What is DSL?
Digital Subscriber Line (DSL) is a service that offers a faster Internet connection than a
standard dial-up connection. DSL technology uses existing 2-wire copper telephone
wiring to deliver high-speed data services to businesses and homes.
Remember, DSL uses the existing phone line and in most cases does not require an
additional phone line. The DSL service attaches to your existing phone line. This gives
24/7 access and does not tie up the phone line and cause it to have a busy signal. In its
various forms--including ADSL, HDSL, IDSL, R-ADSL, SDSL, and VDSL--DSL offers
users a choice of speeds ranging from 32 Kbps to, in laboratory settings, more than 50
These digital services will ultimately be used to deliver bandwidth-intensive applications
like video on demand and distance learning. More immediately, today DSL is for the first
time putting high-speed Internet access within the reach of small and medium-size
businesses. DSL takes existing voice cables that connect customer premises to the
phone company's central office (CO) and turns them into a high-speed digital link.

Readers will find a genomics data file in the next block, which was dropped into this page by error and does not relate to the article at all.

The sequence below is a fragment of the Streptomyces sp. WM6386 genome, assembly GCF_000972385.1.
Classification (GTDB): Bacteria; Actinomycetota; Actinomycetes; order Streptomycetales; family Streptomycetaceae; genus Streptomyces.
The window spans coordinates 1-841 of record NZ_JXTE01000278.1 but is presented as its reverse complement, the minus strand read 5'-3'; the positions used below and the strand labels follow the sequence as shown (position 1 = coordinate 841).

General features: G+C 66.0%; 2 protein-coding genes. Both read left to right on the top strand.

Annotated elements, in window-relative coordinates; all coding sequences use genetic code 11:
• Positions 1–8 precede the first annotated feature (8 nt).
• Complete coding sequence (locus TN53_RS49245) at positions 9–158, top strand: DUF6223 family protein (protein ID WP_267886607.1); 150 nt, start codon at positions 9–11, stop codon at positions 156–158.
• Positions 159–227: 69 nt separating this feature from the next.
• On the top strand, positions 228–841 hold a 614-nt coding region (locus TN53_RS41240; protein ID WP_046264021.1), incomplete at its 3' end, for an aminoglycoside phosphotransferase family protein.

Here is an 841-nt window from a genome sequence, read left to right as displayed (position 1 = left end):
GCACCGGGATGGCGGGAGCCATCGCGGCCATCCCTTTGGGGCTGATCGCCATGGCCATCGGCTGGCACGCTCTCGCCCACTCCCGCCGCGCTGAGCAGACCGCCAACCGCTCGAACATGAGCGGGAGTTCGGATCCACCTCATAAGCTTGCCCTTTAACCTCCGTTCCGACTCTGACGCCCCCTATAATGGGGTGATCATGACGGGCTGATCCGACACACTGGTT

Over any given link, the maximum DSL speed is determined by the distance between the
customer site and the Central Office. Symmetric DSL data services at seven different
speeds--144 Kbps, 160 Kbps, 200 Kbps, 416 Kbps, 784 Kbps, 1.04 Mbps and 1.54 Mbps,
and now even faster up to 6.0 Mbps--so customers can choose the rate that meets their
specific business needs. At the customer premises, a DSL router or modem connects the
DSL line to a local-area network (LAN) or an individual computer. Once installed, the DSL
router provides the customer site with continuous connection to the Internet.
Currently, WaveNet is offering DSL services in these areas:
please contact WaveNet. The staff will determine what options are available for you in